Robert Kelly cannot be contained. The boisterous comedian is born of the same Boston and New York City comedy circuit that produced talent like Dane Cook — whom he’s toured with — Bill Burr and Marc Maron.

Since appearing on television shows like “Louie” and “Sex & Drugs & Rock & Roll,” he’s mostly kept busy with his podcast “You Know What Dude,” which features Kelly hosting a swath of comedians as they riff on various topics, or just roast each other — no holds barred.

Now, he’s returning to the road for a tour across the Midwest and East Coast, where he’ll be sampling new material for his first filmed comedy special since 2014’s “Live at the Village Underground,” which aired on Comedy Central. His second stop, this weekend, is at Lansing’s Robin Theatre.

Kelly told City Pulse he’s happy to be back on the road.

“The clubs I work now are great; the people are great. Whereas when I first started headlining, I had to take whatever the fuck they gave me, for whatever price, because that’s what I had to do to earn my bones.”

But, escaping his poor, comedian punk house living situation in New York City made it all worthwhile for the young Kelly.

“I lived in a shithole in Harlem with the cockroaches. I didn’t want to be there. I was either there, or I was in a Hilton.”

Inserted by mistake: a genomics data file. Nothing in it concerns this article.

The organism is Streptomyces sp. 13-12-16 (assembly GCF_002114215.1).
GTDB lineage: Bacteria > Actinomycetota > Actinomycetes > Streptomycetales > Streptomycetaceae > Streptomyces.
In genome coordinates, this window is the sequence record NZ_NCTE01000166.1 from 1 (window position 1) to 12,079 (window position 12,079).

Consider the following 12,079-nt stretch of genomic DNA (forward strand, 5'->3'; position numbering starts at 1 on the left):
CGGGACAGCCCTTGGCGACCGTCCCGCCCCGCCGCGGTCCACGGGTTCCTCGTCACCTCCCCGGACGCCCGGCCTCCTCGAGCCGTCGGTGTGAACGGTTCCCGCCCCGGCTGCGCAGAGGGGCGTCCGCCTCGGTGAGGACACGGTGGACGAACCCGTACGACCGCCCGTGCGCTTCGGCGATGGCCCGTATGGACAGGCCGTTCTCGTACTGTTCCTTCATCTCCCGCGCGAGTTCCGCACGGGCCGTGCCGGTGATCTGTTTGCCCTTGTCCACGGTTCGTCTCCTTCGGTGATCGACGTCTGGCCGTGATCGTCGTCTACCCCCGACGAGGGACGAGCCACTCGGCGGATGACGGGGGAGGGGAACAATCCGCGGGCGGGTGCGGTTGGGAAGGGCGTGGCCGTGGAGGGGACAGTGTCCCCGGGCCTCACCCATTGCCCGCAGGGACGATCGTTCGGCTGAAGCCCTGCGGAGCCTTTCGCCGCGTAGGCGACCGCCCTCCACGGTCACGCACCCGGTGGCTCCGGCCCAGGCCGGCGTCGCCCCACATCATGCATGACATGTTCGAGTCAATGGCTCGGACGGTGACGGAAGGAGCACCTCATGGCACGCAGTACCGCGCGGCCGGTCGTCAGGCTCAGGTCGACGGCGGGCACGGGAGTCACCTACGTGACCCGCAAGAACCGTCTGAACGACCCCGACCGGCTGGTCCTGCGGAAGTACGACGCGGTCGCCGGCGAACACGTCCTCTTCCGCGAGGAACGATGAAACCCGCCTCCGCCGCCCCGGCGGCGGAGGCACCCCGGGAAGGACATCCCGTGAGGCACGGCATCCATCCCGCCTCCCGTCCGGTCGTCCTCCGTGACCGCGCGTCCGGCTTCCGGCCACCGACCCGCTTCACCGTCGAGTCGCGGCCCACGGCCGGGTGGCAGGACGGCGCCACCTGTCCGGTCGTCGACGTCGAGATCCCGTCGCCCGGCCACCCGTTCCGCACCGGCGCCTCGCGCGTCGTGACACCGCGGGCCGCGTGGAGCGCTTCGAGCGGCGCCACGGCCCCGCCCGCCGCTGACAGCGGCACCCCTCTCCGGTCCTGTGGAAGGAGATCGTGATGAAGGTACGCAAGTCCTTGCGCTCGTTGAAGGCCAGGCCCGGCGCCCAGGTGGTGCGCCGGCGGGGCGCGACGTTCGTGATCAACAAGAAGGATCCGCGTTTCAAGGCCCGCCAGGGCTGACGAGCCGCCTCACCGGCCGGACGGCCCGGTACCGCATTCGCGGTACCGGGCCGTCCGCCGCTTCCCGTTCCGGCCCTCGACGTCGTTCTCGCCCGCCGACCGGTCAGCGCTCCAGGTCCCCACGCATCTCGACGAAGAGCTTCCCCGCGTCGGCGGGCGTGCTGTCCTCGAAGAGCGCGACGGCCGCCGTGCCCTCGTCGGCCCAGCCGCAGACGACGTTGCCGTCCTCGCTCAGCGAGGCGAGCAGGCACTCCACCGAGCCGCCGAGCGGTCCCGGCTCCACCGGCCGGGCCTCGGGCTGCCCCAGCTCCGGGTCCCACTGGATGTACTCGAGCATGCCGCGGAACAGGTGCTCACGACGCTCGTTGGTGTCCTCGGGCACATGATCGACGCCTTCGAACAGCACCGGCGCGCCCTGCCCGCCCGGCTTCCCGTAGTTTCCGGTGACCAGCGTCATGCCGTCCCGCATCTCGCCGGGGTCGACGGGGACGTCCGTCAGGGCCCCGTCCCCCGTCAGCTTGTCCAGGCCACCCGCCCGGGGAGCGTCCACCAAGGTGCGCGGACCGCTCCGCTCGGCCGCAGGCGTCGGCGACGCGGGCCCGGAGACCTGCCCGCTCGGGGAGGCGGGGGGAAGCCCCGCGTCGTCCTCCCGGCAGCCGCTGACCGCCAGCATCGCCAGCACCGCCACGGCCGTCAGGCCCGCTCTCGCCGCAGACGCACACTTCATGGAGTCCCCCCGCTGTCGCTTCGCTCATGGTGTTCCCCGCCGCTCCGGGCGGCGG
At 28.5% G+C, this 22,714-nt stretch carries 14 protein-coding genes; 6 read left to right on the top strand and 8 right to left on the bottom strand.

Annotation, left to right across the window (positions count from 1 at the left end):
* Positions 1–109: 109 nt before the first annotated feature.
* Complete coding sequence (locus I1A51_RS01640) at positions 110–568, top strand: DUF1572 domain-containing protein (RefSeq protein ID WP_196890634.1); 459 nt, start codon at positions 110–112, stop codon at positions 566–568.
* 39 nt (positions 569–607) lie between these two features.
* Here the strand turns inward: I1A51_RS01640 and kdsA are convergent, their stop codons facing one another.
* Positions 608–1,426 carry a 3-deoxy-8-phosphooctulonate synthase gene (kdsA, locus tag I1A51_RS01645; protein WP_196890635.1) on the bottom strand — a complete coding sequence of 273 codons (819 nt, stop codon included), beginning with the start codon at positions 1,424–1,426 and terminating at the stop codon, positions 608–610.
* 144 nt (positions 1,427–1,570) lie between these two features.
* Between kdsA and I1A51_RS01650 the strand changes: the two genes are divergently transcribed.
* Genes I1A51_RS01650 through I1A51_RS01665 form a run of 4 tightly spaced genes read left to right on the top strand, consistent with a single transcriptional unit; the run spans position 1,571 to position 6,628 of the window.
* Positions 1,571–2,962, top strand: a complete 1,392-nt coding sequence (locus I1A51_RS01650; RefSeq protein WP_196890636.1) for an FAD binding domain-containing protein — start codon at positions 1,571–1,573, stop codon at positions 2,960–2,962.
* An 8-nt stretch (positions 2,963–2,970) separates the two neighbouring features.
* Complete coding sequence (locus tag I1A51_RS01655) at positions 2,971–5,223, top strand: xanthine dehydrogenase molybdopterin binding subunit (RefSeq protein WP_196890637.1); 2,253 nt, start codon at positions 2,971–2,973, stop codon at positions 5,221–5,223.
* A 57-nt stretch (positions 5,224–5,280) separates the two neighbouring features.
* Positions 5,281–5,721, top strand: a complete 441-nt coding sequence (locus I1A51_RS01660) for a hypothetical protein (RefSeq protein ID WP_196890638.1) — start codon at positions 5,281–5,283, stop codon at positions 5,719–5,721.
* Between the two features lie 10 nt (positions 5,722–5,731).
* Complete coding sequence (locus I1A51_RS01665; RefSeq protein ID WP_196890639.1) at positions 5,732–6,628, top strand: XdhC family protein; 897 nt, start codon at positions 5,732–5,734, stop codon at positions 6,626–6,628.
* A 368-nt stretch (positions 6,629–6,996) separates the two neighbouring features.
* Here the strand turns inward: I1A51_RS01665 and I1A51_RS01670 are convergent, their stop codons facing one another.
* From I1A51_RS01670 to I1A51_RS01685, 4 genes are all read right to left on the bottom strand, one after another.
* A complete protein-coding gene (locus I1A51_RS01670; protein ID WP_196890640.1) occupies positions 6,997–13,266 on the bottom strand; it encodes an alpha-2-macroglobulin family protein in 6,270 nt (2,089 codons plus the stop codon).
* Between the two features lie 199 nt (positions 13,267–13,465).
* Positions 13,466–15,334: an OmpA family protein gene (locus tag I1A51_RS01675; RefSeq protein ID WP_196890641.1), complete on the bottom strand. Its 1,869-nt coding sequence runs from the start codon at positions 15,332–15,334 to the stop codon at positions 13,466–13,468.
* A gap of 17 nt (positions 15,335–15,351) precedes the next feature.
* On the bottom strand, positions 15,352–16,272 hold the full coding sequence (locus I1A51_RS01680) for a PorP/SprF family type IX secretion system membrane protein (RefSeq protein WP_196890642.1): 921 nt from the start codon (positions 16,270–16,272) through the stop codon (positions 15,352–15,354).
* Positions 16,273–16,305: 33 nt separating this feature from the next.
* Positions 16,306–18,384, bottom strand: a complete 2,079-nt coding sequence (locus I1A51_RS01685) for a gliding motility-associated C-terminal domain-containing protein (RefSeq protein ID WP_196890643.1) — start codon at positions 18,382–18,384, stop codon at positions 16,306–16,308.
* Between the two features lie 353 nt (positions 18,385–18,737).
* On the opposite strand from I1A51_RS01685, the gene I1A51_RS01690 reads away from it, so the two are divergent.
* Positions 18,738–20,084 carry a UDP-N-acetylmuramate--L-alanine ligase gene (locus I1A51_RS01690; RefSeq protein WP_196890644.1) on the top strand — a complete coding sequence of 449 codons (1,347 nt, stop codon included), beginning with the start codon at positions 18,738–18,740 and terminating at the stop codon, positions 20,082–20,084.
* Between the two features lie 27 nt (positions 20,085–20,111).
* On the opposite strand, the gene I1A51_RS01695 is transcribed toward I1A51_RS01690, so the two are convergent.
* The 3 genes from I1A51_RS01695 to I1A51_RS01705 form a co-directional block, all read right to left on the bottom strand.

In addition to no longer working “clubs that suck,” Kelly said the fear of bombing has all but disappeared with time.

“Now I don’t give a fuck; now I don’t have a Plan B. It’s just, ‘This is what I’m talking about. I know it’s funny and I know I can make shit funny.’ It’s a little less anxiety, which makes the road nicer.”

Kelly’s sets have a distinct introspective, self-deprecating flavor — it can be dark, but never pitch black. “Live at the Village Underground” featured many jokes at the expense of his difficulty losing weight, or as he explained to this reporter, “You’re gonna be 48 some day, and your wife’s going to say, ‘Don’t eat the fucking croutons, fatso.’”

Kelly’s jokes on the phone about dietary restrictions raised an interesting question based on the idea “cool is the enemy of funny,” a comic proverb attributed to either Chris Rock or Rich Voss — “one of them is lying,” Kelly says.

He elaborated on why turning the joke inward is the bread and butter of standup comedians.

“Once you start believing the hype and once you start acting cool — there’s no room for funny, because of your ego,” Kelly said. “If you start to get too cool for school, that’s it. You’re done. Look at the top comics. They’re still fucking silly, still self-deprecating and still fucked up.”

And for Kelly, nothing is off limits — but that’s not to say he picks the controversy of the month and riffs on it for easy shock value. The tragedies he morphs into comedy instead come from a personal place.

“I don’t think you should have limitations as a comic. I think you should be able to tackle any topic. When my dog died, I was very sad; I cried,” Kelly said. “Then I went on stage a month later and talked about it. Now I have a great fucking bit about my dog dying. These were all tragic things that weren’t funny, but I made them funny.”

Robert Kelly $20

7 p.m. & 10 p.m., Saturday, Jan. 19 7 p.m. show time SOLD OUT The Robin Theatre 1105 S. Washington Ave., Lansing www.therobintheatre.com (989) 878-1810